How often have we heard people utter that damning phrase?
They mess with or destroy people’s lives without impunity because of selfish convictions. No matter the outcome of their actions, the manipulators cloak themselves by saying, “I did it for their own good.”
Why do we think we know what is best for others, especially our loved ones? Who presented us with the crystal ball of certainty that our manipulations are spot on and the target of our “well-meaning” actions should be grateful?
All too often, when the facts come to light. The manipulators are rarely proven right. What god or goddess bestowed the power on any one of us to meddle in someone else’s life?
Literature offers countless examples of manipulative people. The characters are, more often than not, motivated by selfishness or revenge. “Great Expectations” by Charles Dickens is a perfect example.
A jilted bride wallows in her bitterness and plots her revenge against all males. She grooms a beautiful young girl, Estella, to become an emotionless heartbreaker. The object of Miss Havisham’s experiment is an unsuspecting boy named Pip. Miss Havisham’s training of Estella is a tale of brainwashing before that particular form of manipulation became the cornerstone of thrillers.
Did you know, if you bombard people with specific falsehoods for a month, they will accept them as fact?
Parents cross the line into manipulative or sneaky behavior. Sometimes their intentions are benign. But even with the best of intentions, manipulation is a form of control. And what parent has not struggled to deal with stubborn children?
Your humble writer must confess her transgression. Her five-year-old daughter had her tonsils removed and tubes in her ears. After surgery, the patient received a popsicle to soothe the throat. Her daughter refused the popsicle, which was par for the course because the child remained stubborn.
For almost a month, the child refused to eat. The exception was mashed potatoes. Her desperate mother managed to sneak melted cheese, well-beaten eggs, or anything that would easily blend into the mashed spuds. The child ate the potatoes and never noticed the additions. In this case, it was for the child’s good. Eventually, her picky eater daughter decided it was safe to eat most foods again and enjoyed popsicles as well.
On a more humorous note, our daughter did not like nuts in cookies. And yet, the girl happily gobbled up her mother’s Mexican Wedding Cookies that contained finely ground nuts. It was only recently that her daughter watched mom make the cookies and realized nuts were part of the ingredients. Fortunately, her anti-nut preference became a non-issue. Cookies ruled.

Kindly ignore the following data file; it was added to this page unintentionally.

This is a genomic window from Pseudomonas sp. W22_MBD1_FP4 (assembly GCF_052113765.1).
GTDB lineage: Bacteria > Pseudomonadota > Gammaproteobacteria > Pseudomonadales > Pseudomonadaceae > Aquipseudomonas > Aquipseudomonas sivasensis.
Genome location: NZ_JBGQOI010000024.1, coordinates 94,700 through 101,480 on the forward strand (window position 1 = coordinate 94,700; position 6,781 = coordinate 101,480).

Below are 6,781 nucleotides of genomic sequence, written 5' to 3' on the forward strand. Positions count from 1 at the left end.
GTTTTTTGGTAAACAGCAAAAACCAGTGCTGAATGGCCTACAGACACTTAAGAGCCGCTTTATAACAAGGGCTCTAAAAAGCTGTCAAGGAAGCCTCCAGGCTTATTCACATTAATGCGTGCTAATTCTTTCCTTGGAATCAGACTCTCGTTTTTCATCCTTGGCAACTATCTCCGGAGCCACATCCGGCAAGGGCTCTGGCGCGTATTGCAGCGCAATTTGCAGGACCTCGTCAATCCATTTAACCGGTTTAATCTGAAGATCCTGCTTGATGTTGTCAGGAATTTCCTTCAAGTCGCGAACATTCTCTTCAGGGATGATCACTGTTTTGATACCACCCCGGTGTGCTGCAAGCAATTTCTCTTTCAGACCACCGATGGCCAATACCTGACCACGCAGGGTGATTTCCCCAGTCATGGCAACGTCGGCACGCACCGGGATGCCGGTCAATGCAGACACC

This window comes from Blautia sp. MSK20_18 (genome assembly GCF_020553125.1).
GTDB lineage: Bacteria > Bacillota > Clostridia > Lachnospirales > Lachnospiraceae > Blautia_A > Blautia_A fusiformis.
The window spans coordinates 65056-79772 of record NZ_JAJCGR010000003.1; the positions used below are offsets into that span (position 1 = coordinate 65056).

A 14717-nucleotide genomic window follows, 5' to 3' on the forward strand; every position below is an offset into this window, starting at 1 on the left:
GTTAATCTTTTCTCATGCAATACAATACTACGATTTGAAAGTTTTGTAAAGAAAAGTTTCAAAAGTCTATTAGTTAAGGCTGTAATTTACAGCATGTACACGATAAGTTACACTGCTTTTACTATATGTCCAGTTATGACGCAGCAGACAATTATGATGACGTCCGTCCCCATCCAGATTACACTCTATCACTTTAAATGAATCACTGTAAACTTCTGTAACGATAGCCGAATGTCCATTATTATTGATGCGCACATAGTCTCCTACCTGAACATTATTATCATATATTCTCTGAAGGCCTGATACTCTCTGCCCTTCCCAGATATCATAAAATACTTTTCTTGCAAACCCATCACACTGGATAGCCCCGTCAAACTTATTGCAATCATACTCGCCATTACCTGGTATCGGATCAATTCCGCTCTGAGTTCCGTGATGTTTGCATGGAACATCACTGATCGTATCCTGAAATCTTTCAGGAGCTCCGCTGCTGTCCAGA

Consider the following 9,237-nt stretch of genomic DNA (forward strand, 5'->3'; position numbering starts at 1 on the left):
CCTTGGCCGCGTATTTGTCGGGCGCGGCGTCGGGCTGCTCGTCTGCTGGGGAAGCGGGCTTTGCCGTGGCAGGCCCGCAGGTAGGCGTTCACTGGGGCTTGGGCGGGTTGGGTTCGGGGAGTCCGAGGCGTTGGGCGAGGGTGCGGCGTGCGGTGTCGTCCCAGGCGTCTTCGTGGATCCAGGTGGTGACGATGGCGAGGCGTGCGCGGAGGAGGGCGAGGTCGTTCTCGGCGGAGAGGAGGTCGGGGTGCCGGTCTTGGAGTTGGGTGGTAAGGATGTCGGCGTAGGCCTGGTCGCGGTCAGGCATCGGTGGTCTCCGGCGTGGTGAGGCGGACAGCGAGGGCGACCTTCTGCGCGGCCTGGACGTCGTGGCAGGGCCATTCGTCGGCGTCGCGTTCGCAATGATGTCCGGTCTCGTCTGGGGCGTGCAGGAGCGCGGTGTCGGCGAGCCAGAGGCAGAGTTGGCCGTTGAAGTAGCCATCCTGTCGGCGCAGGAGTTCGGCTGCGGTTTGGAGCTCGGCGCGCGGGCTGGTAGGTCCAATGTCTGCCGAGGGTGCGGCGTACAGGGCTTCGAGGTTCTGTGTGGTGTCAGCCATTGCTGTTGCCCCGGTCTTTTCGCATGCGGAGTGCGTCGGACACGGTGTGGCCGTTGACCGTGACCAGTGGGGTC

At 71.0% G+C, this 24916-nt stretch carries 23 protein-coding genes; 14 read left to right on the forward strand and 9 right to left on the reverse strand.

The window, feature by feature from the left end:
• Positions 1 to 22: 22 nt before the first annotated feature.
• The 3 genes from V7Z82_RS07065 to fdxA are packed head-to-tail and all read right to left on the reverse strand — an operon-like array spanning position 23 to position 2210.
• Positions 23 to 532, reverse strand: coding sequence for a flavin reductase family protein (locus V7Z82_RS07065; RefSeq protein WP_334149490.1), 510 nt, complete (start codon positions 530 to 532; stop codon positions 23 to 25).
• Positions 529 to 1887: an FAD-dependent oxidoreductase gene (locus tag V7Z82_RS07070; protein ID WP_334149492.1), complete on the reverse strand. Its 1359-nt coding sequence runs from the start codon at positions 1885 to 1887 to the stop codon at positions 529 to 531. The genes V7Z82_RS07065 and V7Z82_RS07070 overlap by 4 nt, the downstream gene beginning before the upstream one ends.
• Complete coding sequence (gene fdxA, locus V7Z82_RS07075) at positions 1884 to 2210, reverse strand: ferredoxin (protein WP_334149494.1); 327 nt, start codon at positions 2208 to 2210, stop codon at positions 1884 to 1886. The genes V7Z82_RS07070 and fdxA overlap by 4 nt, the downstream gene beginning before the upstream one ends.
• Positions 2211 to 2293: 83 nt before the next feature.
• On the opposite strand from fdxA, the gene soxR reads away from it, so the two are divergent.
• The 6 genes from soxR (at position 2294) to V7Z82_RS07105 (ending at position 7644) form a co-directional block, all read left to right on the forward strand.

If you want more examples of manipulation, you need to look no further than movies, television series, books, and, of course, real life.
It has almost become a cliché to have a wealthy and pretentious mother or father manipulate their children to follow their chosen career path. Such parents also excel at nudging their offspring, with a steel-toed boot, toward socially acceptable marriage partners rather than a lower social stratum true love.
When confronted, the manipulative parent or parents sniff and insist, “It was for his good.” More often than not, the only beneficiary of such maneuvering is the parent. The son or daughter’s happiness is of no consequence when social standing and saving face are at risk.
Some manipulations fall into even darker realms.
When a nation professes its desire to help another country, its intentions and covert actions are rarely pure. If you doubt this, why do governments “secretly” support drug production and sales in other countries while loudly “supporting” antidrug legislation at home?
Dictators harm their people but fall in line with a superpower’s goals and remain safe. But when the big guys can no longer control the dictators, the dictators are suddenly deemed bad or even evil. Then they are either assassinated or captured. They may also be imprisoned until such time that the superpower sets them free to go about business as usual.
If power, control, or agendas are at stake, there is no right or wrong when it comes to governmental inconsistencies.